JAPAN INSIDER TRADING
Katsumi Kasahara  /  AP
Japan's best-known fund manager, Yoshiaki Murakami, speaks during a nationally televised news conference in Tokyo Monday. Murakami admitted to allegations of insider trading but said he did not intend to profit from the transaction.
updated 6/5/2006 10:00:07 AM ET 2006-06-05T14:00:07

Japan's best-known fund manager, Yoshiaki Murakami, was arrested for alleged insider trading in a case that is drawing intense attention in a nation where aggressive investment funds are still relatively rare.

Murakami, president of MAC Asset Management, widely known as Murakami Fund, acknowledged earlier Monday he had engaged in insider trading.

Authorities arrested Murakami on Monday afternoon for alleged violations of Japan's Securities Laws, the Tokyo District Prosecutors office said in a statement. Investigators have also raided the Tokyo headquarters of MAC Asset Management and other related properties, the statement said.

Prosecutors and the Securities and Exchange Surveillance Commission suspect that his Murakami Fund bought a large quantity of shares in Nippon Broadcasting System Inc. last year based on advanced knowledge that Internet firm Livedoor Co. would make a takeover bid for the company.

Murakami denied in a nationally televised news conference Monday that he intended to commit a crime when he bought a large number of Nippon Broadcasting System Inc. shares with advance knowledge that Internet startup Livedoor Co. would make a takeover bid for the radio network.

He said he chanced upon that information and was not fully aware that his actions may have constituted insider trading.

"I didn't intend to commit a crime," Murakami said. "I made a mistake."

Murakami, a 46-year-old former government bureaucrat, rose to fame as an outspoken proponent of investor rights and free markets. But he was widely viewed with suspicion by many among the old-guard business establishment as just being out for money and representing dubious foreign investors, and not interested in proper Japanese management practices.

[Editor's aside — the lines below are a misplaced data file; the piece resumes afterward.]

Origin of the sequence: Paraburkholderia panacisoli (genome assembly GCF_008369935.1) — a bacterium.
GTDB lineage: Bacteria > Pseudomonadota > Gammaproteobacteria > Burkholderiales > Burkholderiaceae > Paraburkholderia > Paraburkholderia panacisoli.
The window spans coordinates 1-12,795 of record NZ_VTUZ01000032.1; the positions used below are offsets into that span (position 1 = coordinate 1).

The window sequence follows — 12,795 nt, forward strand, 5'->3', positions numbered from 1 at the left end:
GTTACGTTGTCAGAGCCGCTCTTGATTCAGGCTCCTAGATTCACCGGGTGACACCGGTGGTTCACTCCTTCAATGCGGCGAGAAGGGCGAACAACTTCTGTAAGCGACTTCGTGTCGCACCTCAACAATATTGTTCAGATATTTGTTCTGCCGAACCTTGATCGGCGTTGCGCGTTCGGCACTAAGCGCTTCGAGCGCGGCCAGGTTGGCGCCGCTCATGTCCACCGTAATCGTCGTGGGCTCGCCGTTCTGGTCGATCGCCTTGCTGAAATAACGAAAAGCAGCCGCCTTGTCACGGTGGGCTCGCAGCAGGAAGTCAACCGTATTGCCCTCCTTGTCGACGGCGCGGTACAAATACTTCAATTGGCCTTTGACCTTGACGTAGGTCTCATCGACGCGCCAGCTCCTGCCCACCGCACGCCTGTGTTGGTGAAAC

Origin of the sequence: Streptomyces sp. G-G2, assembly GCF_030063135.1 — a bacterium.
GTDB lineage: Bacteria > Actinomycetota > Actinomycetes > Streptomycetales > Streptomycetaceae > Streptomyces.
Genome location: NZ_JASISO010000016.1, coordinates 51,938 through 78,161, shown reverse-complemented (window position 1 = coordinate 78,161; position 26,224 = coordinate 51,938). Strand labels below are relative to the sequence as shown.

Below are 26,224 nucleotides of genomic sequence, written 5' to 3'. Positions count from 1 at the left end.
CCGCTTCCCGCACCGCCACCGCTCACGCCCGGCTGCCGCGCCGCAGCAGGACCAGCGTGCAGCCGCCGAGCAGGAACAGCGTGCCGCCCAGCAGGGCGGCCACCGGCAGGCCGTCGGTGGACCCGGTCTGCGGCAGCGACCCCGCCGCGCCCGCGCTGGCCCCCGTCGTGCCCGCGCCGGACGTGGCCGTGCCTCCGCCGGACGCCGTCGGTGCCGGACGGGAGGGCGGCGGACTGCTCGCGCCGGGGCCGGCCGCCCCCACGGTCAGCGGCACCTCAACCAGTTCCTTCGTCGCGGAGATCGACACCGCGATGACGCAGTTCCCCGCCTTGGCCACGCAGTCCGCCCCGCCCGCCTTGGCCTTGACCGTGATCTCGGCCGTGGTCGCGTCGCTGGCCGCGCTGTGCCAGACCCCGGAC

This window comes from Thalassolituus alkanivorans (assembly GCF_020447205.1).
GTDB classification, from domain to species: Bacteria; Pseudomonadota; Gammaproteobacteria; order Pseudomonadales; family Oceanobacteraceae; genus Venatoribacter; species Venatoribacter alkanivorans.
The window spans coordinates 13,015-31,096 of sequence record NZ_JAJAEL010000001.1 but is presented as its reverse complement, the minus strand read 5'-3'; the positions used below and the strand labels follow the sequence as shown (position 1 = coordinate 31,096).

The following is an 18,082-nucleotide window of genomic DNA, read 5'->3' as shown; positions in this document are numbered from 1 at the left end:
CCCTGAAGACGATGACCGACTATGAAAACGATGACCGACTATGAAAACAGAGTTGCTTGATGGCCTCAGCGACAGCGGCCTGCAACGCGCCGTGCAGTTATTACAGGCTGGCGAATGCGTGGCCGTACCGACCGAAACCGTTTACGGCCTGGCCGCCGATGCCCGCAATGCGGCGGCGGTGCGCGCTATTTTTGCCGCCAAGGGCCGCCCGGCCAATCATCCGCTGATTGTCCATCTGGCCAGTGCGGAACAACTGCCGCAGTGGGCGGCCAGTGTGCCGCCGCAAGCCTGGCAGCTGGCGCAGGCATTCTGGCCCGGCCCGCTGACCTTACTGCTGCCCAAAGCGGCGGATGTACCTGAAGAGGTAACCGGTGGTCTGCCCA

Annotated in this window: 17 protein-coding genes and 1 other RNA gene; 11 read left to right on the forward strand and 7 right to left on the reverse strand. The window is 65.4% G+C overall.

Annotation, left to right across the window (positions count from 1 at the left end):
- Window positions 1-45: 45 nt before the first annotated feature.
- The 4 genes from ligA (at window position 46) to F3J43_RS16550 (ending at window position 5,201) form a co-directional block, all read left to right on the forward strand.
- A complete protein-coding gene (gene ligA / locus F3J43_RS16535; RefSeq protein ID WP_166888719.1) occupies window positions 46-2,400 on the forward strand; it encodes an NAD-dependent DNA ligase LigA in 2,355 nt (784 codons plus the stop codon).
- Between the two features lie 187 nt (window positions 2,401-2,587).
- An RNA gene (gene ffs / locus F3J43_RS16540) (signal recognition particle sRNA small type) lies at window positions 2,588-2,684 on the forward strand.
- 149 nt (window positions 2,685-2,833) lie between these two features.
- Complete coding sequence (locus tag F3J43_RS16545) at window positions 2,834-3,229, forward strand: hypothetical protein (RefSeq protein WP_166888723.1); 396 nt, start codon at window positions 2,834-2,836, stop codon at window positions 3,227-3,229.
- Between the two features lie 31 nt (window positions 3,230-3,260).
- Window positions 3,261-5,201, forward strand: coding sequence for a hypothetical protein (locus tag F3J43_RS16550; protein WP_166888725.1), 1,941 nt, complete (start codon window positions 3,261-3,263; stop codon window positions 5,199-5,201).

Murakami said Monday he had signed a document with Tokyo prosecutors admitting wrongdoing, and he expected to be charged. He also said he was stepping down as fund manager although his fund will continue to operate.

Livedoor executives, including its flamboyant former president, Takafumi Horie, are embroiled in a separate criminal case, centered on falsifying its own earnings reports and those of a subsidiary. Horie was arrested earlier this year on charges of violating securities exchange regulations.

The Murakami Fund bought a large stake in Nippon Broadcasting shortly before Livedoor and Fuji Television Network Inc. launched a heated takeover battle for the radio broadcaster.

Livedoor bought Nippon Broadcasting shares from other investors in off-hours trading last year, raising its stake to 35 percent from about 5.4 percent. The Murakami Fund is believed to have sold part of its stake to Livedoor, reaping hefty gains, media reports say.

The fund recently has been under media scrutiny for accumulating a 47 percent stake in major Japanese railroad company Hanshin Electric Railway Co.

Last week, a rival railroad, Hankyu Holdings Inc., offered to buy out Hanshin, apparently in reaction to fears that Hanshin will get taken over by Murakami. The ruckus over Hanshin illustrates Murakami's negative image among some in Japan's business community and the mainstream media.

Insider trading carries a maximum penalty of up to three years in prison and a fine of up to 3 million yen nearly ($27,000), upon conviction.

Attempts to contact other MAC Asset Management officials were unsuccessful.

Copyright 2006 The Associated Press. All rights reserved. This material may not be published, broadcast, rewritten or redistributed.

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